Our strategy as a company is to double down on high-quality journalism, to invest in it and support it in every way we can. We believe that this uncompromising commitment is not just good for democracy and society, but the only way of building a successful digital news business.

If some years ago the market and the world doubted whether there was strong demand and a strong need for quality journalism, we never did, but…the really big change over the last year or so has been a recognition by the digital platforms, by consumers who are subscribing in greater numbers than ever before, and I think by the market, that differentiated high-quality news really is valuable.

Reference to high-quality news values brings the debate back round to Trump and his Twitter-rants about ‘Fake News’, with the New York Times often in his sights. In fact, the President and the CEO have common ground on the subject of ‘Fake News’ dissemination. Thompson says:

2017 was a year when the ecosystem around The Times also changed. In particular, the major search in social media platforms faced criticism for not doing enough either to support serious news publishers or to ensure that the public could distinguish between real and fake or distorted news.

He does note that moves by Google and Facebook to be seen to tackle the problem have been made:

Google’s decision to meet requests from the New York Times and other publishers to do more to support digital pay models, in the way they surface news content in search is welcome, as is Facebook’s recent announcement that they will give relatively more exposure to trusted news sources like The Times in their newsfeed.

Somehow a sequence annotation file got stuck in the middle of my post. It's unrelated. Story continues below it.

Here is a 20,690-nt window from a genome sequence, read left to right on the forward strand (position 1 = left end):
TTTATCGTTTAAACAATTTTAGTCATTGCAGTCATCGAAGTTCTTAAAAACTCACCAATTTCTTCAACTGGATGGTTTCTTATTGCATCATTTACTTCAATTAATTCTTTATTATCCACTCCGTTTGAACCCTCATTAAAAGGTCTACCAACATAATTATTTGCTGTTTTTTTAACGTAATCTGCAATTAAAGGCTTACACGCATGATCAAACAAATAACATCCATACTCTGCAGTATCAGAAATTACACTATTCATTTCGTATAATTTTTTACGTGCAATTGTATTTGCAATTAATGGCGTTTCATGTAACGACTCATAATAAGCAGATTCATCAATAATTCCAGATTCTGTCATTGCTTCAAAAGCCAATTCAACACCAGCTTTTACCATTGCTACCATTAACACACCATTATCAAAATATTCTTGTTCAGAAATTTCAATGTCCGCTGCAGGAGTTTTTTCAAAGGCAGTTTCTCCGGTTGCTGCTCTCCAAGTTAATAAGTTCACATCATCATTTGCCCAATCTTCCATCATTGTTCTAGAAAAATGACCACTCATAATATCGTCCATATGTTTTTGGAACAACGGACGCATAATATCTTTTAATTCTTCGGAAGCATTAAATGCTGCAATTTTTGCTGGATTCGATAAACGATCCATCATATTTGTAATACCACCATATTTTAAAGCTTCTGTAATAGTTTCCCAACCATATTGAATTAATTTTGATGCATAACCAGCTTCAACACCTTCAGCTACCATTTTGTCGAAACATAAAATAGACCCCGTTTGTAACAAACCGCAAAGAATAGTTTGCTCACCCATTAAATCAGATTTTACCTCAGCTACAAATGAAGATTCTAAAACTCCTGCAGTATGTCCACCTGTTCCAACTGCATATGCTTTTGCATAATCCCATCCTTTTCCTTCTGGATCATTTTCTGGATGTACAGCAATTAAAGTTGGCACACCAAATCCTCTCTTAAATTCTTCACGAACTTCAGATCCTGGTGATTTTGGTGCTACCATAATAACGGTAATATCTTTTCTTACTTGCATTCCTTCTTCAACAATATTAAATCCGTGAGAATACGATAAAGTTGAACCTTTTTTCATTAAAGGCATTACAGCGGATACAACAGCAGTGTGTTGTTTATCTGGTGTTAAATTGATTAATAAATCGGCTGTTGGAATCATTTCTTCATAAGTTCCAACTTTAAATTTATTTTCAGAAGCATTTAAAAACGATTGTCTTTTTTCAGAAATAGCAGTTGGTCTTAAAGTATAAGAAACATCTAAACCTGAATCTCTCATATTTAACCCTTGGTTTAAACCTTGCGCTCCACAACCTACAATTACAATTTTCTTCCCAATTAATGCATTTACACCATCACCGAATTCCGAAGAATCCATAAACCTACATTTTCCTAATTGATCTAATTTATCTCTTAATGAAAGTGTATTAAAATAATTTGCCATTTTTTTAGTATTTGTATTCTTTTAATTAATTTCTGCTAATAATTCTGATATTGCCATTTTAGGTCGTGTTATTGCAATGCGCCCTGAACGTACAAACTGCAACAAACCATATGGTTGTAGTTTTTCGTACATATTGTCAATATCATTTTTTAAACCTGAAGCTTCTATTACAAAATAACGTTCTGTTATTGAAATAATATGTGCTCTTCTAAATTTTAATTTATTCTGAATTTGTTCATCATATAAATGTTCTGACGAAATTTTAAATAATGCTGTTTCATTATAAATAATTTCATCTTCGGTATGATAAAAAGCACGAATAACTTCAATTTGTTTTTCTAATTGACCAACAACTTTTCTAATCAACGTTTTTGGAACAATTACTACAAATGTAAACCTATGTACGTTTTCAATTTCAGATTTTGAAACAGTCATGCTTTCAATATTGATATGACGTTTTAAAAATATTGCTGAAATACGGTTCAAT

Although the impact of these changes will only become clear over time, we believe that the recognition by these major platforms, of the value of trustworthy news and the changes they’re making, are strategically beneficial to our digital business.

Thomson at News.com concurs, although keen to have Rupert Murdoch take the credit for beating down on the social media giants with news.com positioned as “the strongest international advocate of necessary changes to this mephitic landscape”.

But he doesn’t see enough action being taken yet:

Clearly, there are profound changes taking place in the creation and the distribution of digital content. The big tech disruptors are in the midst of a particularly disruptive period commercially, socially, and politically.

We appreciate that Google has ended the prejudicial First Click Free and that Facebook is prioritizing provenance, but these are modest steps towards changing a digital environment that is dysfunctional and sometimes dystopian.

There is a social and commercial value to journalism, but that value needs to be valued by the digital publishing platforms. The bot-infested badlands are hardly a safe space for advertisers, whose brands are being tarnished by association with the extreme, the violent, and the repulsive.

My take

A tale of two Thom(p)sons, rivals, but with more in common perhaps than either would openly admit. Both have digital transformation at the top of their agenda. Both are reporting successes related to that agenda. And both are talking tough about ‘Fake News’ and social media platforms.

Leaving aside the social responsibility angle that both CEOs pitch on that last point, there’s also a clear commercial none-too-hidden self-interest subtext there, particularly from the Murdoch camp, whose naked hostility to online giants parking their tanks on Rupert’s lawn has been a recurring theme for several years.

But as an ongoing case study in disruption and the necessity of executing an operating model overhaul, the traditional news media sector remains one to watch. The outcome of the current instability is far from clear – and there are no winners guaranteed.

Image credit - New York Times/New York Post